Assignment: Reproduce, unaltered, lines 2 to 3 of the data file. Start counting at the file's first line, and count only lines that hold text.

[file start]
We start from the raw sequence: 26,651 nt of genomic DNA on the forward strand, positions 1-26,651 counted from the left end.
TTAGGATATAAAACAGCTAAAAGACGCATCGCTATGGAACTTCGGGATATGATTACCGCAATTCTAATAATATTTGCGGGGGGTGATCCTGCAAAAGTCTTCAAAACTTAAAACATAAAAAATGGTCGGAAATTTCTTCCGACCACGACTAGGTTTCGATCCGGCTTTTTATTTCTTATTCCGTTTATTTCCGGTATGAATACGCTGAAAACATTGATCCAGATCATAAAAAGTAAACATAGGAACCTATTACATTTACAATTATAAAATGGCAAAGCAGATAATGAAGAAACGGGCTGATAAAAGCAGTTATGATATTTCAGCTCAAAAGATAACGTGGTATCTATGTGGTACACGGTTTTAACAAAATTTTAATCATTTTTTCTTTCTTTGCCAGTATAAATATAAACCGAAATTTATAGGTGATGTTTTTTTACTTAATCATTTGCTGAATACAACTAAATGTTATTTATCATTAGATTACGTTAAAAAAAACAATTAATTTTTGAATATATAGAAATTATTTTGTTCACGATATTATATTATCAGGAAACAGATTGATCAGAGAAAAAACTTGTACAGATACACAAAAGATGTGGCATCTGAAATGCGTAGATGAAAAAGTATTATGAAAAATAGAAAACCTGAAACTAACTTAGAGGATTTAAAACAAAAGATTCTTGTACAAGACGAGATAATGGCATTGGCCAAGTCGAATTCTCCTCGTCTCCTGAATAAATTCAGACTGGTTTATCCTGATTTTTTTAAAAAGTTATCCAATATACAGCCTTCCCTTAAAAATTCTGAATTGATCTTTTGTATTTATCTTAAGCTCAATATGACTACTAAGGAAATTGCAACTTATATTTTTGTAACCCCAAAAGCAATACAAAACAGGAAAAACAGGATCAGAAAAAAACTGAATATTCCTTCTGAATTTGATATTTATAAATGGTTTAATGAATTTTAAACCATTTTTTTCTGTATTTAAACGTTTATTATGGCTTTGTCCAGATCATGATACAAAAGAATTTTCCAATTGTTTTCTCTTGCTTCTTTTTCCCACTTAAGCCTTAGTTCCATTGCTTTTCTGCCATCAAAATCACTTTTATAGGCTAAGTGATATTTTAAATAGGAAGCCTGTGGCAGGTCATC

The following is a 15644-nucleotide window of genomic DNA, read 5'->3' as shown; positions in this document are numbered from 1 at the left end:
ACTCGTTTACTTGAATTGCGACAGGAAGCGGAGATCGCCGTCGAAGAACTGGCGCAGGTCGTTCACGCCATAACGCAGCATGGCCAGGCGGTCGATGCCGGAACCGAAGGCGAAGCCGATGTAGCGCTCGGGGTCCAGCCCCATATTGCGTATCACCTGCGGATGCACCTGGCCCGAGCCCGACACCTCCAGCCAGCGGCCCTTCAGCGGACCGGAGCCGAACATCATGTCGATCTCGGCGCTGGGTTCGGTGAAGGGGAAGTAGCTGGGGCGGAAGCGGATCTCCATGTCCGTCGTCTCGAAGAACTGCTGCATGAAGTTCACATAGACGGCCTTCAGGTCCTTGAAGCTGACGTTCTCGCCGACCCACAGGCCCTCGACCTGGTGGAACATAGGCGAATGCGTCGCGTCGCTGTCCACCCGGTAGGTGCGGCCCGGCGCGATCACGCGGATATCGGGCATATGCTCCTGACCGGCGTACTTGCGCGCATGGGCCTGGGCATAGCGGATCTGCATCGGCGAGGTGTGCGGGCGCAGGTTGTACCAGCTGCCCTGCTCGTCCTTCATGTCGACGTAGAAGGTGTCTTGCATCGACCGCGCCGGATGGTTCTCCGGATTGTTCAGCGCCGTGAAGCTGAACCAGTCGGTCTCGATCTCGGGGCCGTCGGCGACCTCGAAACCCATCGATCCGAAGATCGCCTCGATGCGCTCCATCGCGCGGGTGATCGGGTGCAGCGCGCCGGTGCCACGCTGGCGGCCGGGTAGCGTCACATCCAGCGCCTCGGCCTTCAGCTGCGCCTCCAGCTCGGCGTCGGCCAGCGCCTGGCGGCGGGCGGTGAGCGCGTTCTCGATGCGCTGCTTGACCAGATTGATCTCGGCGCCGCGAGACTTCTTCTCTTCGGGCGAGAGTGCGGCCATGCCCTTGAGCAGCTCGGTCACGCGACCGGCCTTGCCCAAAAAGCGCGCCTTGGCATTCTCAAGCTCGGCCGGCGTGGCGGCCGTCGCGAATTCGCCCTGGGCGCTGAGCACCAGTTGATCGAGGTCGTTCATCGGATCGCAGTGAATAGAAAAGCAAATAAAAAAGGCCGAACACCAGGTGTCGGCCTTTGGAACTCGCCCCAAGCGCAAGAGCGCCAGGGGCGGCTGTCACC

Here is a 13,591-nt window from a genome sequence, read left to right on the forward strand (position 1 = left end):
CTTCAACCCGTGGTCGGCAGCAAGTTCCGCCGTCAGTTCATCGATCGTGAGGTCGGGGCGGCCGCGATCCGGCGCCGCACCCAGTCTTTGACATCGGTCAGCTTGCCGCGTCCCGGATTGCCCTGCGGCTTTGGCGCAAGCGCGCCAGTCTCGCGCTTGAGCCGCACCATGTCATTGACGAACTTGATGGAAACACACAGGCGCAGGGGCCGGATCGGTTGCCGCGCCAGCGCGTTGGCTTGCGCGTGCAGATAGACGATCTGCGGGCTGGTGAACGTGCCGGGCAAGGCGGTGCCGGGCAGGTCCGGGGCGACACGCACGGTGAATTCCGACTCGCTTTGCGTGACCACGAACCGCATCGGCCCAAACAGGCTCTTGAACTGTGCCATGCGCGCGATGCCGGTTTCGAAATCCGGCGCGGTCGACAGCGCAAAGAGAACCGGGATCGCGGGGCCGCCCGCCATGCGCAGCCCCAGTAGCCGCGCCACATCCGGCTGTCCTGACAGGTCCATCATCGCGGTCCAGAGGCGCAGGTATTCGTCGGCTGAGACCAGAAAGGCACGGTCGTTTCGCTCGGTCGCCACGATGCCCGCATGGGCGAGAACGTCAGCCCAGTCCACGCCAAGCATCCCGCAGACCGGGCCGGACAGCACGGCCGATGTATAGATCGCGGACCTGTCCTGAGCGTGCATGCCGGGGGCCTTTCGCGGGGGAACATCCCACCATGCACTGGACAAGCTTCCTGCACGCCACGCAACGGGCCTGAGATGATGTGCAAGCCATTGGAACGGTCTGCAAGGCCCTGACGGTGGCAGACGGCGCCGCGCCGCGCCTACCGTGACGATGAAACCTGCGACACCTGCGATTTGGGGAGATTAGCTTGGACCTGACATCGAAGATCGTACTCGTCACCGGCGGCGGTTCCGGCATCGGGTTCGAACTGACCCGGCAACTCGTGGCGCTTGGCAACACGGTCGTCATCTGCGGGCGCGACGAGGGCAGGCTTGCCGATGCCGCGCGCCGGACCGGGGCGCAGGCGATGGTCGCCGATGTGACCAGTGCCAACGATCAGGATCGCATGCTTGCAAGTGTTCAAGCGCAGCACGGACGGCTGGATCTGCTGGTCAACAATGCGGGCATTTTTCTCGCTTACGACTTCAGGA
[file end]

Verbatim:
TTAGGATATAAAACAGCTAAAAGACGCATCGCTATGGAACTTCGGGATATGATTACCGCAATTCTAATAATATTTGCGGGGGGTGATCCTGCAAAAGTCTTCAAAACTTAAAACATAAAAAATGGTCGGAAATTTCTTCCGACCACGACTAGGTTTCGATCCGGCTTTTTATTTCTTATTCCGTTTATTTCCGGTATGAATACGCTGAAAACATTGATCCAGATCATAAAAAGTAAACATAGGAACCTATTACATTTACAATTATAAAATGGCAAAGCAGATAATGAAGAAACGGGCTGATAAAAGCAGTTATGATATTTCAGCTCAAAAGATAACGTGGTATCTATGTGGTACACGGTTTTAACAAAATTTTAATCATTTTTTCTTTCTTTGCCAGTATAAATATAAACCGAAATTTATAGGTGATGTTTTTTTACTTAATCATTTGCTGAATACAACTAAATGTTATTTATCATTAGATTACGTTAAAAAAAACAATTAATTTTTGAATATATAGAAATTATTTTGTTCACGATATTATATTATCAGGAAACAGATTGATCAGAGAAAAAACTTGTACAGATACACAAAAGATGTGGCATCTGAAATGCGTAGATGAAAAAGTATTATGAAAAATAGAAAACCTGAAACTAACTTAGAGGATTTAAAACAAAAGATTCTTGTACAAGACGAGATAATGGCATTGGCCAAGTCGAATTCTCCTCGTCTCCTGAATAAATTCAGACTGGTTTATCCTGATTTTTTTAAAAAGTTATCCAATATACAGCCTTCCCTTAAAAATTCTGAATTGATCTTTTGTATTTATCTTAAGCTCAATATGACTACTAAGGAAATTGCAACTTATATTTTTGTAACCCCAAAAGCAATACAAAACAGGAAAAACAGGATCAGAAAAAAACTGAATATTCCTTCTGAATTTGATATTTATAAATGGTTTAATGAATTTTAAACCATTTTTTTCTGTATTTAAACGTTTATTATGGCTTTGTCCAGATCATGATACAAAAGAATTTTCCAATTGTTTTCTCTTGCTTCTTTTTCCCACTTAAGCCTTAGTTCCATTGCTTTTCTGCCATCAAAATCACTTTTATAGGCTAAGTGATATTTTAAATAGGAAGCCTGTGGCAGGTCATC

The following is a 15644-nucleotide window of genomic DNA, read 5'->3' as shown; positions in this document are numbered from 1 at the left end: